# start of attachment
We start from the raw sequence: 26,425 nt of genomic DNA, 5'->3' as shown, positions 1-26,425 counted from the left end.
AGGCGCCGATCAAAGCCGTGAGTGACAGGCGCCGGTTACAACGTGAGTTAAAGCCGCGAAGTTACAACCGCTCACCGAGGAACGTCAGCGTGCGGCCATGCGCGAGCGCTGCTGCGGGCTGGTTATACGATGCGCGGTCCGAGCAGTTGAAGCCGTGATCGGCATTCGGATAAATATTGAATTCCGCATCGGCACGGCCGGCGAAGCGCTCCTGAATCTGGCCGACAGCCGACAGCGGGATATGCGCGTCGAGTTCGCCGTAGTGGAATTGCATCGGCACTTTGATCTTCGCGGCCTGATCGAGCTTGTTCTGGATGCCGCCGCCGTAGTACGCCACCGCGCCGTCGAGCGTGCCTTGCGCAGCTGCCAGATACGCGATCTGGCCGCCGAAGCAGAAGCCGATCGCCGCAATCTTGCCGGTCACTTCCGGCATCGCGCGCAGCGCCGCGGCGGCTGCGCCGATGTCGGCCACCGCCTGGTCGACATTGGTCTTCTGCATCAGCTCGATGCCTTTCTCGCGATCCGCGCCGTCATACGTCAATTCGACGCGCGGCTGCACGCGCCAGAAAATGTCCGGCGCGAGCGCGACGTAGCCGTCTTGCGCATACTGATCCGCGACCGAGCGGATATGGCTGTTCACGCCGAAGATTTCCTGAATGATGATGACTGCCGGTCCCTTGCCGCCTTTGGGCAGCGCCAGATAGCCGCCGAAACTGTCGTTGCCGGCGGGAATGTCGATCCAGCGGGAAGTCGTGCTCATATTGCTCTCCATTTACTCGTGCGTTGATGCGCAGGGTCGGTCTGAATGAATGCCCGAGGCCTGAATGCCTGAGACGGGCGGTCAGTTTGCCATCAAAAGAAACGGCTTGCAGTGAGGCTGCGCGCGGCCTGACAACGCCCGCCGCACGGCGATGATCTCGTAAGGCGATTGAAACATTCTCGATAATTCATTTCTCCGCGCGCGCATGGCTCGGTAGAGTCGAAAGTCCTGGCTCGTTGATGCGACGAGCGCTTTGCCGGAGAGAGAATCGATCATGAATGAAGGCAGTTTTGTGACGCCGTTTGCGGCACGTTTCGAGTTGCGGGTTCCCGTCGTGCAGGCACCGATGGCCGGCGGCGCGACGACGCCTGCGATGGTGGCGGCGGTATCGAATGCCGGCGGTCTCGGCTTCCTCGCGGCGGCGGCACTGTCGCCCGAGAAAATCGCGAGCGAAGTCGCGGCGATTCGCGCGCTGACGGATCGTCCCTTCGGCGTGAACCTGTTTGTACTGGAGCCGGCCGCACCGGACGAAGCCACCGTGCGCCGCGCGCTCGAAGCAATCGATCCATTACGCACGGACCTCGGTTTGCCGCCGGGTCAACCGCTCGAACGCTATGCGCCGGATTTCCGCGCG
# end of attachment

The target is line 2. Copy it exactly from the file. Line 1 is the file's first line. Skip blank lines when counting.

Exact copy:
AGGCGCCGATCAAAGCCGTGAGTGACAGGCGCCGGTTACAACGTGAGTTAAAGCCGCGAAGTTACAACCGCTCACCGAGGAACGTCAGCGTGCGGCCATGCGCGAGCGCTGCTGCGGGCTGGTTATACGATGCGCGGTCCGAGCAGTTGAAGCCGTGATCGGCATTCGGATAAATATTGAATTCCGCATCGGCACGGCCGGCGAAGCGCTCCTGAATCTGGCCGACAGCCGACAGCGGGATATGCGCGTCGAGTTCGCCGTAGTGGAATTGCATCGGCACTTTGATCTTCGCGGCCTGATCGAGCTTGTTCTGGATGCCGCCGCCGTAGTACGCCACCGCGCCGTCGAGCGTGCCTTGCGCAGCTGCCAGATACGCGATCTGGCCGCCGAAGCAGAAGCCGATCGCCGCAATCTTGCCGGTCACTTCCGGCATCGCGCGCAGCGCCGCGGCGGCTGCGCCGATGTCGGCCACCGCCTGGTCGACATTGGTCTTCTGCATCAGCTCGATGCCTTTCTCGCGATCCGCGCCGTCATACGTCAATTCGACGCGCGGCTGCACGCGCCAGAAAATGTCCGGCGCGAGCGCGACGTAGCCGTCTTGCGCATACTGATCCGCGACCGAGCGGATATGGCTGTTCACGCCGAAGATTTCCTGAATGATGATGACTGCCGGTCCCTTGCCGCCTTTGGGCAGCGCCAGATAGCCGCCGAAACTGTCGTTGCCGGCGGGAATGTCGATCCAGCGGGAAGTCGTGCTCATATTGCTCTCCATTTACTCGTGCGTTGATGCGCAGGGTCGGTCTGAATGAATGCCCGAGGCCTGAATGCCTGAGACGGGCGGTCAGTTTGCCATCAAAAGAAACGGCTTGCAGTGAGGCTGCGCGCGGCCTGACAACGCCCGCCGCACGGCGATGATCTCGTAAGGCGATTGAAACATTCTCGATAATTCATTTCTCCGCGCGCGCATGGCTCGGTAGAGTCGAAAGTCCTGGCTCGTTGATGCGACGAGCGCTTTGCCGGAGAGAGAATCGATCATGAATGAAGGCAGTTTTGTGACGCCGTTTGCGGCACGTTTCGAGTTGCGGGTTCCCGTCGTGCAGGCACCGATGGCCGGCGGCGCGACGACGCCTGCGATGGTGGCGGCGGTATCGAATGCCGGCGGTCTCGGCTTCCTCGCGGCGGCGGCACTGTCGCCCGAGAAAATCGCGAGCGAAGTCGCGGCGATTCGCGCGCTGACGGATCGTCCCTTCGGCGTGAACCTGTTTGTACTGGAGCCGGCCGCACCGGACGAAGCCACCGTGCGCCGCGCGCTCGAAGCAATCGATCCATTACGCACGGACCTCGGTTTGCCGCCGGGTCAACCGCTCGAACGCTATGCGCCGGATTTCCGCGCG